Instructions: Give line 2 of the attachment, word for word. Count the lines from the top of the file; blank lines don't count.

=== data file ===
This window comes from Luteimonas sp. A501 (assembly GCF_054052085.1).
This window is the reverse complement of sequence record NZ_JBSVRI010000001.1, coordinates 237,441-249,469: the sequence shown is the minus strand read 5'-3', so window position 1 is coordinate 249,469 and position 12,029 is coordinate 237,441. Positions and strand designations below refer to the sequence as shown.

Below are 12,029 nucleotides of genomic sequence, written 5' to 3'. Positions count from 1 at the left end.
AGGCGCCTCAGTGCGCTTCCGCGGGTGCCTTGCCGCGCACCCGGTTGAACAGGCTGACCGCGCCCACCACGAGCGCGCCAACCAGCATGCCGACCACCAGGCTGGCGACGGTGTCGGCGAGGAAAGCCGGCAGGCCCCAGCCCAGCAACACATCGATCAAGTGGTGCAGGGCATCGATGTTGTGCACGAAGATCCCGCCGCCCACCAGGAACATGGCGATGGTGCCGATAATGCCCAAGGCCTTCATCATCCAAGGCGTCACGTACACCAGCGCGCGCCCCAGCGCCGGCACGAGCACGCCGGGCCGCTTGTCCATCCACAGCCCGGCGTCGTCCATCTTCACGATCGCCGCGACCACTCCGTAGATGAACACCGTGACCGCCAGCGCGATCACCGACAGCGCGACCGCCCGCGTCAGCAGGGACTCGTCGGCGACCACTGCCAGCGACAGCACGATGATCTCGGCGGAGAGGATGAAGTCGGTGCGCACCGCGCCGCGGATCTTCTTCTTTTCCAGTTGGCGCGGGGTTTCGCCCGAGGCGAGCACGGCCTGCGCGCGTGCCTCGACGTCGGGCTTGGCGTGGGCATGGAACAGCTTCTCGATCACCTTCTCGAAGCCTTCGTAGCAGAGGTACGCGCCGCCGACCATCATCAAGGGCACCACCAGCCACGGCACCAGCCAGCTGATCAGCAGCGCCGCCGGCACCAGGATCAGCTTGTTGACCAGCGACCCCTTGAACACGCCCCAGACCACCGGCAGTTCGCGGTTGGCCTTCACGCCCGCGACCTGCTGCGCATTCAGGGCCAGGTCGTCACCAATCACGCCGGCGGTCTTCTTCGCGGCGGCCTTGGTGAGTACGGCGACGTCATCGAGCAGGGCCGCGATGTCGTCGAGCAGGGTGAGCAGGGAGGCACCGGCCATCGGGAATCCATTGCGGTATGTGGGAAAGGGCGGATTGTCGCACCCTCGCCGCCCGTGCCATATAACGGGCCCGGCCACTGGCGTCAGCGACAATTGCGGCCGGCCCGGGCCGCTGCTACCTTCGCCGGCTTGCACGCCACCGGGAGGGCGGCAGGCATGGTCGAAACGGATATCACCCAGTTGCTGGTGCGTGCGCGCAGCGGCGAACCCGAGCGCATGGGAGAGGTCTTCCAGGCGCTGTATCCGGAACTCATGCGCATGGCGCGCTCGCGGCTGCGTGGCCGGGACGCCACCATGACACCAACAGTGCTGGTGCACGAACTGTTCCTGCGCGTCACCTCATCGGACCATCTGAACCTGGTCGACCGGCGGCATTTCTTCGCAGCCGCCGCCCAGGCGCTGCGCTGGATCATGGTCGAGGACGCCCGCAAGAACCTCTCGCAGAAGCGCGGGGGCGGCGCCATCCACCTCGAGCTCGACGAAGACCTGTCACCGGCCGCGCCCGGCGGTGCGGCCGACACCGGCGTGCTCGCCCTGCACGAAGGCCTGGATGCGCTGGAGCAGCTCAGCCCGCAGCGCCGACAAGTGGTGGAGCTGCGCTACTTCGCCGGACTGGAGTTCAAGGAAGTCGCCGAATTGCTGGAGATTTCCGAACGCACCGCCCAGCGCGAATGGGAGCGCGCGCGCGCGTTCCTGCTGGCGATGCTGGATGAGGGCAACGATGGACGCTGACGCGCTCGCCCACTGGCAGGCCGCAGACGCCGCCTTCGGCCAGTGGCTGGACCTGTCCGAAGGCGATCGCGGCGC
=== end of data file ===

This window is the reverse complement of sequence record NZ_JBSVRI010000001.1, coordinates 237,441-249,469: the sequence shown is the minus strand read 5'-3', so window position 1 is coordinate 249,469 and position 12,029 is coordinate 237,441. Positions and strand designations below refer to the sequence as shown.